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Quoting KoritheMan:


Looks that way. A little intensification is still possible over the next 24 hours. Bermuda better be ready.

Did you notice how half of the blog's recent pages are about future storms forecast by models or OT stuff? It's surprising to see the lack of interest for Igor.
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Note BELCO = Bermuda Electric Light Company

BELCO On Standby, Preparing For Worst

September 17, 2010

BELCO says if Hurricane Igor hits the Island as forecast, they expects there will be extensive damage to the electricity distribution system. The company says they are preparing for the worst, and have positioned equipment at both ends of the Island with crews standing by. They will try to respond to emergencies, such as pole fires or downed live lines, but for obvious reasons will not endanger BELCO crews during a hurricane.

BELCO has sent out a very concise list of ten things “What BELCO Expects from the Storm & What You Can Expect from BELCO.” It follows below:

1. If Hurricane Igor hits the Island as forecast, BELCO expects there will be extensive damage to the electricity distribution system. We are preparing for the worst, and have positioned equipment at both ends of the Island with crews standing by.

2. Before the storm arrives, BELCO urges customers who depend on life support or who have serious medical conditions to make arrangements to ensure they have the care they need. Restoring power to these customers after the hurricane is a priority, but we can do nothing for them during the hurricane, as we cannot dispatch crews during a hurricane.

3. We urge everyone who uses a generator to do so safely, according to manufacturer’s instructions for personal safety and the safety of our crews working on live lines. Go to belco.bm for generator safety tips.

4. As the storm builds on Sunday, BELCO will stop sending out crews when the winds reach consistent storm force, which will be about the same time that the Causeway is closed. Sending out crews during a hurricane is unsafe. We will try to respond to emergencies, such as pole fires or downed live lines, but we will not endanger our own crews during a hurricane.

5. We request that customers wait until after the hurricane has passed to phone 955 to report outages.

6. Despite a myth that comes up with every major storm event – BELCO does NOT shut down engines and turn off power during a storm. We work to keep power flowing to our customers at all times. However, during hurricanes, faults on the distribution lines may result in engines tripping, which in turn may cause load shed.

7. On Monday, after the hurricane, BELCO will send out damage assessment teams to the East, West and Central Parishes. A full restoration plan will be developed from their reports. Damage assessment may take 24 hours or more. The restoration process could take days and in some cases even longer. It all depends on the severity of Hurricane Igor.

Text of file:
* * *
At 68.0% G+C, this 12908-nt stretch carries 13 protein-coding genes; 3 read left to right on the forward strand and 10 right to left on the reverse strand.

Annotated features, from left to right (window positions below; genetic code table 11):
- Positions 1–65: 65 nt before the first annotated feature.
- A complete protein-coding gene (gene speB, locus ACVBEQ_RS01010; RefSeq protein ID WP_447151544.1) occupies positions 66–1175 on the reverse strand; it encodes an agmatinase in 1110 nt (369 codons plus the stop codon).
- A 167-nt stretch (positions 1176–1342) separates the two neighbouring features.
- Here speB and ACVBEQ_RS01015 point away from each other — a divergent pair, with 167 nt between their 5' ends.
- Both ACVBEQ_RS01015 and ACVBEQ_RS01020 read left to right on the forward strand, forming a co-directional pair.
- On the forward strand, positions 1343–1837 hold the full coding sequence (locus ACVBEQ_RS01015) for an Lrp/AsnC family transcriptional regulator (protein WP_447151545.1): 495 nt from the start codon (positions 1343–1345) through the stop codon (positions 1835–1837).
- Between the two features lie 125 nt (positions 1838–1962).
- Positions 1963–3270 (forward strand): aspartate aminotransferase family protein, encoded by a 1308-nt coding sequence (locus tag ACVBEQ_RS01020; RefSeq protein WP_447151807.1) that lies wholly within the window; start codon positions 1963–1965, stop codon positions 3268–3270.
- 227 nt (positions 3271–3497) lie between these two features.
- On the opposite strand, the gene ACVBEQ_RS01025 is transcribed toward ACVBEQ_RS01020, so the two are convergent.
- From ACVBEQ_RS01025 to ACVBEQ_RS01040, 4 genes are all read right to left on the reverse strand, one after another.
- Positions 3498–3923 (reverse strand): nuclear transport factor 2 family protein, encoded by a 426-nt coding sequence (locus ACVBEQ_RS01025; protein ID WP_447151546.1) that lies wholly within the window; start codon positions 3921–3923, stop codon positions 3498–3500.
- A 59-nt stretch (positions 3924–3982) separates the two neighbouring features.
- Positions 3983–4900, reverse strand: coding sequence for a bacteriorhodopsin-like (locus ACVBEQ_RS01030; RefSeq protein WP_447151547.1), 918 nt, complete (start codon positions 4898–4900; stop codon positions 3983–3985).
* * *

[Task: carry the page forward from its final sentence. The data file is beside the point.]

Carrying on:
8. BELCO works in an organized process to restore power. We restore power to critical customers first, such as people on life support, and to essential services, such as the hospital and airport. Our other priority is restoring power for security of supply, which means restoring power to our substations. After that, we start work to restore power to mainline circuits, so that we can get the maximum number of customers on at one time. Then we work down to branch lines and finally small groups of customers and individual customers.

9. We do not know how long the restoration process will take, but when the storm ends and we have information about damage, and can then put together a restoration plan, we will keep the public informed through the media, our website belco.bm, Facebook and Twitter.

10. BELCO takes great pride in getting the lights back on as efficiently and as quickly as possible, and we appreciate the public’s support and cooperation, as we work through what may be a very demanding restoration process.
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Quoting Chicklit:
You've heard the expression about "company are like fish; they begin to smell after three days."
Same goes for people who expect too much from a blog.
We're all pretty independent here.
Anyone who needs more than chatter and exchanging ideas needs to go elsewhere for that.
That's the nature of this medium.


+
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738. flsky
Quoting LouisianaWoman:
Just for future reference, his blog is still up.
http://www.wunderground.com/blog/StormW

Sorry, no. It disappeared this morning.
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Sometimes I have solved the problem of changing from "average" to ""all by clicking it then going back a page,when I go forward again it "shows all".